Taking just a few minutes to check your bike before each ride could save you a painful fall, or irritating on ride mechanicals, in the long run. Read on to learn what, why and how.
1. Saddle, post, handlebars and headset
Don’t just waggle them, put an allen key into all the bolts and check that none are coming loose. Squeeze the brakes and rock the bike back and forth looking for play in the headset. Watch out for: loose bolts, cracks, creaks and play.
It’s also important to use a torque wrench to get the right tightness. Often the correct torque setting will be marked on the component by the bolt itself. This is really crucial on carbon components, where it’s possible to break something by overtightening.
2. Pedals, cleats and cranks
Again, put a spanner or allen key to everything, checking it’s at the right torque. Cleats need to be clean and grit-free to avoid pedal entry or exit problems – there’s nothing worse than shinning yourself on the pedal because the cleat has skidded off. Even worse is falling into the road at the lights because you can’t hold that track stand any more, and you can’t clip out of the pedal.
3. Gears and cables
Have you got the gears indexing smoothly up and down – through all available options – with as little noise as possible, and no rubbing on the front derailleur? Check the cables for fraying, corrosion, cracked outer casings and any signs of rust.
4. Wheels and tyres
Check the wheels are ﬁrmly in the drop-outs and that skewers are tight and fully closed. Skewer quick release levers should be on your left (as you sit). The rear should be closed between the seat and chainstays, where the frame allows, and the front should be behind the fork leg.
Unless you’ve got a spoke tensioner – which we don’t even have [in the GB workshop] – don’t bother with the spoke tensions. Check instead for trueness by spinning the wheel in the frame and seeing if the clearance between the wheel and the frame or fork remains consistent on both sides. Check the braking surfaces for excessive grooves or scoring.
Check the tyres for cuts, ﬂints or glass and correct pressure. Don’t check by hand, it’s not good enough. You need a good track pump with an accurate gauge. It’s worth getting a good one, because some of the cheaper gauges can be out by up to two atmospheres. We had one made especially for our workshop.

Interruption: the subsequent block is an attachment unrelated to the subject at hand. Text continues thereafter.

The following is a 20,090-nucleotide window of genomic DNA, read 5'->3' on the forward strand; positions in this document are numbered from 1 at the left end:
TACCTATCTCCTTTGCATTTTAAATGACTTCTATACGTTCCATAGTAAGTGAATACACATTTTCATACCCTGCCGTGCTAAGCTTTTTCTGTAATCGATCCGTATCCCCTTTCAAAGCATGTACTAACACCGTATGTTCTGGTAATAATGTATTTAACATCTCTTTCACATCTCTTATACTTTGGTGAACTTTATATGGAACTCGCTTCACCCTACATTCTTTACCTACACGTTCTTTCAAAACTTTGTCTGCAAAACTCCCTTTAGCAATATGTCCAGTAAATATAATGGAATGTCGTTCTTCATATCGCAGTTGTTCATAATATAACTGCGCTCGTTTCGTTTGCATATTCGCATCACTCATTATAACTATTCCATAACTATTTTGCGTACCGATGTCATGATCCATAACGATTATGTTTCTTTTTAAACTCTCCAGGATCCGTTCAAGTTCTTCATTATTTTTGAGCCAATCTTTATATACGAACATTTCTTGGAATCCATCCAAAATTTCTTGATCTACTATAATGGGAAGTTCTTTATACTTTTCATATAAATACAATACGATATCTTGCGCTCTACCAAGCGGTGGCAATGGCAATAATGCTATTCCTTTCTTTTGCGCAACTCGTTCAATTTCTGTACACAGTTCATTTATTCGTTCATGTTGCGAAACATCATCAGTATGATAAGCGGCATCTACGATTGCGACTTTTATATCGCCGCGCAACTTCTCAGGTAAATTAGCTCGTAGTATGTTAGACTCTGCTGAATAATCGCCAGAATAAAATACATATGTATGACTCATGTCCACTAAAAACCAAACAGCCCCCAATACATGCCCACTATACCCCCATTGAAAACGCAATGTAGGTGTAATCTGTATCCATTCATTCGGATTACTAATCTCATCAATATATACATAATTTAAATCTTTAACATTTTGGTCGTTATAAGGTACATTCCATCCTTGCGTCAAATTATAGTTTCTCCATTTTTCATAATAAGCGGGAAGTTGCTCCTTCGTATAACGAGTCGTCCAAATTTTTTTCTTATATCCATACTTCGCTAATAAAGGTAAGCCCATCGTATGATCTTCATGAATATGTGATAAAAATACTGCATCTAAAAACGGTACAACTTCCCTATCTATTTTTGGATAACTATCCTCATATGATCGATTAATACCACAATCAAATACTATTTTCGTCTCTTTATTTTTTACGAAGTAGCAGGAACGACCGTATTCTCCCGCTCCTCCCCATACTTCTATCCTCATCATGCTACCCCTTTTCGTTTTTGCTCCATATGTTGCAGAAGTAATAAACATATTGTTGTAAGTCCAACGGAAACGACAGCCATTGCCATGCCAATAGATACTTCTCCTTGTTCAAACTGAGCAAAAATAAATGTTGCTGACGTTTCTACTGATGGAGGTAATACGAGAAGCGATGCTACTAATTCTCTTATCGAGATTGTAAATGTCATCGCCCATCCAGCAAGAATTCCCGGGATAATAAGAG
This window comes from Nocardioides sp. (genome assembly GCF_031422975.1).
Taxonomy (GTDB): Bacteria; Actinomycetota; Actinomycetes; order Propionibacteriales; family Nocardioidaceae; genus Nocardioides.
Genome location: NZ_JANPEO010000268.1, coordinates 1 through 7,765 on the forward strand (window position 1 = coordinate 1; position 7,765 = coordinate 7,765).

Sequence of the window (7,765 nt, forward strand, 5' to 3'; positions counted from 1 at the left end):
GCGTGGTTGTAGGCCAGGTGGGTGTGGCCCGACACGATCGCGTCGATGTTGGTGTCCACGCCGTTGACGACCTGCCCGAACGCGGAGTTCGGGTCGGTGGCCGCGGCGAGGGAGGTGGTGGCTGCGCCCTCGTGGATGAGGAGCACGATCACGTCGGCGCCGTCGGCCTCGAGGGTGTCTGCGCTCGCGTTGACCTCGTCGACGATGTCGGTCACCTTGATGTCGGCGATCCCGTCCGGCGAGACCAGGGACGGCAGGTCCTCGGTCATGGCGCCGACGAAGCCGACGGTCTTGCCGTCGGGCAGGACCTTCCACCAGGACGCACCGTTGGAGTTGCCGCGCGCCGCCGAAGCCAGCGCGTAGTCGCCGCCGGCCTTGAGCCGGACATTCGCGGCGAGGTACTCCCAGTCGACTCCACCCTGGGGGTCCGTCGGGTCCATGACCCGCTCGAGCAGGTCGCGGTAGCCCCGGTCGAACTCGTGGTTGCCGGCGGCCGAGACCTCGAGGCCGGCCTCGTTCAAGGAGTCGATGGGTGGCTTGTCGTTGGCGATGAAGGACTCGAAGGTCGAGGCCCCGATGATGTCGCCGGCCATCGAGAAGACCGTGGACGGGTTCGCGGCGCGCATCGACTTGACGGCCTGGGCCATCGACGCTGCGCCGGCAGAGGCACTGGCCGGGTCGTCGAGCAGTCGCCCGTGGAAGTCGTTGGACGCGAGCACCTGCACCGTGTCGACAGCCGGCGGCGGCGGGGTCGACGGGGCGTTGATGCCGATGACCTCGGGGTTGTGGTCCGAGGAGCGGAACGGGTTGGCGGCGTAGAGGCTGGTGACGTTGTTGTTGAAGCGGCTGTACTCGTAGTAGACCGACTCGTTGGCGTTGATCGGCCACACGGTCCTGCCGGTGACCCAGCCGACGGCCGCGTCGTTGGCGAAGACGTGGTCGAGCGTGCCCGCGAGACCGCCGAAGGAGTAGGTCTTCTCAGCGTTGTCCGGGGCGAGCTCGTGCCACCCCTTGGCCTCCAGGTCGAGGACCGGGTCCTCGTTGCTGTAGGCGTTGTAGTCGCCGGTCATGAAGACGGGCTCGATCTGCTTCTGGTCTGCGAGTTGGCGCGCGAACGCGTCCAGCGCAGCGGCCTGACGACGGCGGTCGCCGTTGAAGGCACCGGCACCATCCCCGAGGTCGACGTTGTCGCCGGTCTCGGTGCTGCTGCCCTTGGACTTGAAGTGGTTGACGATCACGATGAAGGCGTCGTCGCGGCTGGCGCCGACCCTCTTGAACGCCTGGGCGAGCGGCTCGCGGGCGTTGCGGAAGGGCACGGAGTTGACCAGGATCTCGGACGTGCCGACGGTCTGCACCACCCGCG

Make sure the pads are aligned to the rim. Be sure there is enough pad thickness for at least your planned ride and remember that pads wear quicker in the wet than the dry.
The lever action at which the brakes start grabbing is all down to your personal preference as a rider, so set them up however suits you.
I like to set them up so they don’t grab straight away, so I can feather them – lots of bunch riding pile-ups happen because riders in front overreact with their braking.
One of the most neglected but hardest working components – check for rust, stretching, noisy links. You won’t regret investing as little as a ﬁver in a chain checker. Wash and oil the chain after every ride.
When you’re cleaning your bike, look carefully for marks or scratches that might be the beginnings of cracks. Cracked paint is a sign of problems, too. Take a good look at all the stress areas of the frame – all the joints or welds, the bottle cage mounts and cable mounts as well.
8. Kit and contact points
Always ride with a basic repair kit. Two tubes, a patch kit, pump, minitool, levers. Contact points also need attention. Regularly check all your kit for wear – cleats, saddles, bar tape and so on. When stuff gets worn, you get injuries.